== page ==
Saeid Jafari reports: “A grandson of the late founder of the Islamic Republic of Iran has been disqualified from running for the Assembly of Experts”; “The Joint Comprehensive Plan of Action has reached a deadlock”; “The bodybuilding champion of Iran and the world has been killed in a street fight”; and “Following in the footsteps of Djibouti and Sudan, Tunisia has also severed its ties with Iran.”
These are some of the stories that have been widely circulated among Iranians in recent weeks — but they weren’t reported by any of the licensed Iranian media outlets. Thanks to the power of social media, where ordinary Iranians can produce and broadcast their own news, many of these stories find their way into people’s homes. The same, unfortunately, also goes for mere rumors.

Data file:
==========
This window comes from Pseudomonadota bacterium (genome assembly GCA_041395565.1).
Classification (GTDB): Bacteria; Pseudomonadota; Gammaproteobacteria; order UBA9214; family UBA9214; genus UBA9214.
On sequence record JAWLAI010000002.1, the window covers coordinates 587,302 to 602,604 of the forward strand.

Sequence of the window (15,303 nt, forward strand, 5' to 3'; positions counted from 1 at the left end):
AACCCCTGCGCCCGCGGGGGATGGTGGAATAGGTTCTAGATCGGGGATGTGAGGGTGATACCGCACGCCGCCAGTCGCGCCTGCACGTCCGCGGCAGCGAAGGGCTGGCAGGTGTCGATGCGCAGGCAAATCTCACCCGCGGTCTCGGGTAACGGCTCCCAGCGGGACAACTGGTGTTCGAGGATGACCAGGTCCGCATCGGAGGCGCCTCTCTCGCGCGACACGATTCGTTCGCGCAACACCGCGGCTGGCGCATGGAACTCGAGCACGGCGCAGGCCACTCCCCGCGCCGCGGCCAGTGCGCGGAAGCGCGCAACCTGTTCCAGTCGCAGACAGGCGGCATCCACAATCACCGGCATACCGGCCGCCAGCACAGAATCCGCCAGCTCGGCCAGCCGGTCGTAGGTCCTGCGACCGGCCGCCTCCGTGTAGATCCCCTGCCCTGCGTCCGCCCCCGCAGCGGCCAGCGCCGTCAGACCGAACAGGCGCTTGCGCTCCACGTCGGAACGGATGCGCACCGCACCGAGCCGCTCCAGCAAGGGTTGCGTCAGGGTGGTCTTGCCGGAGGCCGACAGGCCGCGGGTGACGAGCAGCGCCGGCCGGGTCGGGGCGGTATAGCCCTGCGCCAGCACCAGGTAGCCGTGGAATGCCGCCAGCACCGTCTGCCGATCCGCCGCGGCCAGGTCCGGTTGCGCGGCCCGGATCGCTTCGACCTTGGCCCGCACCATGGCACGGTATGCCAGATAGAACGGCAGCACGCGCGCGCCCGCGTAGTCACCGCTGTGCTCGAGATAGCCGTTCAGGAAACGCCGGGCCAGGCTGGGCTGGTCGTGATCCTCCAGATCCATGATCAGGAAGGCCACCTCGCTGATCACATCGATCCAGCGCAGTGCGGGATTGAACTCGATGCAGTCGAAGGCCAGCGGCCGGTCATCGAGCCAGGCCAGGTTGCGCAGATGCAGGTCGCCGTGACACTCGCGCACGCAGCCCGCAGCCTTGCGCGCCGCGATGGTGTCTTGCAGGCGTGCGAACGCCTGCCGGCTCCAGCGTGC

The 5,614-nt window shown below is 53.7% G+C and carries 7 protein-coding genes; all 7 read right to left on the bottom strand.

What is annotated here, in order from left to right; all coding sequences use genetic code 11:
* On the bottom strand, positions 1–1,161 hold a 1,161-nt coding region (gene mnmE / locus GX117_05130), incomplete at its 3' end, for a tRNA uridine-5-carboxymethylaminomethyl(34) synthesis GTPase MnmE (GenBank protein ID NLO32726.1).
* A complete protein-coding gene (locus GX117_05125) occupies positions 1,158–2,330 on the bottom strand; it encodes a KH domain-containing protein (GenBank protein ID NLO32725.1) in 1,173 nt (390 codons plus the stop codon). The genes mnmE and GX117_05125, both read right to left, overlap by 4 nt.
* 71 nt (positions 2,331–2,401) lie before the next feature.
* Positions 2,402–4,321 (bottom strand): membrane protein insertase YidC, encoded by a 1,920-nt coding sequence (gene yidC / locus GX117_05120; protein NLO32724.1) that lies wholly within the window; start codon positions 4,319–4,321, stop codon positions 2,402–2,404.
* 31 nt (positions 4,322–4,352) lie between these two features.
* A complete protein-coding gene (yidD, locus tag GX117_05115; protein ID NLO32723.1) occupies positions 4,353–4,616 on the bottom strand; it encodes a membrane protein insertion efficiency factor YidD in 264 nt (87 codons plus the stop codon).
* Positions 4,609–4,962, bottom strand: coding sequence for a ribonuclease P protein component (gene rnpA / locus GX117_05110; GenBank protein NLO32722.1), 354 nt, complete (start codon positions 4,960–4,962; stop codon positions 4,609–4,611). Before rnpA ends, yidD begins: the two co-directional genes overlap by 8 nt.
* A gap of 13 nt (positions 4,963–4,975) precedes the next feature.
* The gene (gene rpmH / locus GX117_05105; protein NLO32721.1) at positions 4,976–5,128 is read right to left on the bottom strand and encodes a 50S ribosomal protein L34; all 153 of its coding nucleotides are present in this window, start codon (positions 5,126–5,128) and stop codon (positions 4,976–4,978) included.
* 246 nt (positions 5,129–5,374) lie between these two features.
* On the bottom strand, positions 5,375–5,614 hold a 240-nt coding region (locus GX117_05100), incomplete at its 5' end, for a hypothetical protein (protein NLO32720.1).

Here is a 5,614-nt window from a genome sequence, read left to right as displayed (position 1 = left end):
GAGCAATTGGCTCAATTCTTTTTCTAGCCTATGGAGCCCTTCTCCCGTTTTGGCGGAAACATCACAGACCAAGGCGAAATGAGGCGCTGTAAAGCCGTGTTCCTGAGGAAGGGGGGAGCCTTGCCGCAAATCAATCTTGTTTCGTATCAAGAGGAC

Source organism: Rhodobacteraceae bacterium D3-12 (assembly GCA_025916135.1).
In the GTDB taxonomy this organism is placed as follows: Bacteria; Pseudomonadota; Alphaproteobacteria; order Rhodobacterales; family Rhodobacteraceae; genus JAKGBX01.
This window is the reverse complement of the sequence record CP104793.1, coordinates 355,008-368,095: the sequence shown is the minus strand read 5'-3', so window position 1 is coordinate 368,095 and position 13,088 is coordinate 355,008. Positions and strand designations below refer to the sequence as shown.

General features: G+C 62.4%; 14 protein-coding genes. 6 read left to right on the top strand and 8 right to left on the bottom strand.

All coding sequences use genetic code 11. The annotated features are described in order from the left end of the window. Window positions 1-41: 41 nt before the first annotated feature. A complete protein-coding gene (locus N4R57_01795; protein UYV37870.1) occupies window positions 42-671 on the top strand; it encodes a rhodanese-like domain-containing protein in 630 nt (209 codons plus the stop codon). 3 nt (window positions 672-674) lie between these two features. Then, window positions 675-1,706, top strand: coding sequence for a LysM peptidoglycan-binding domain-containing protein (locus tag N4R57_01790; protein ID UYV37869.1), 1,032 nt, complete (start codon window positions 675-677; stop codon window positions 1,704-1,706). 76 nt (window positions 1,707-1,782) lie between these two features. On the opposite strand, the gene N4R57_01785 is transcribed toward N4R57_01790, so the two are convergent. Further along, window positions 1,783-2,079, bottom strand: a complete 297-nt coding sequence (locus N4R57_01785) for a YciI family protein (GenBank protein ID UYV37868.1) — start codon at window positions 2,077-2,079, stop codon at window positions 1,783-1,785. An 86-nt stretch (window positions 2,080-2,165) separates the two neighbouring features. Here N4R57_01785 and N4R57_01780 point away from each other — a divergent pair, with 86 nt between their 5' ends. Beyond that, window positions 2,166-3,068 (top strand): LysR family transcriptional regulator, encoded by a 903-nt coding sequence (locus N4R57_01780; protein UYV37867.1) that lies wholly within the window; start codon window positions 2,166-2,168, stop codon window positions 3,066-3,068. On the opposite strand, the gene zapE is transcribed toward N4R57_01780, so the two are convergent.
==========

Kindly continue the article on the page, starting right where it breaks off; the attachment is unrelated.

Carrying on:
First it was Facebook, and then the smartphone messaging apps Viber and Line. Now, however, the hottest communication tool among Iranians is Telegram. It has more advanced features than its predecessors, and enjoys a high level of influence in Iranian society. Information and Communications Technology Minister Mahmoud Vaezi said there are roughly 13 million to 14 million Telegram users in Iran. More recent surveys, however, put this figure at over 20 million. The simplicity and ease associated with using Telegram has prompted users to see themselves as a rival of licensed media outlets. In fact, many governmental organizations are now using Telegram to create a bridge to communicate with their audiences. [Continue reading…]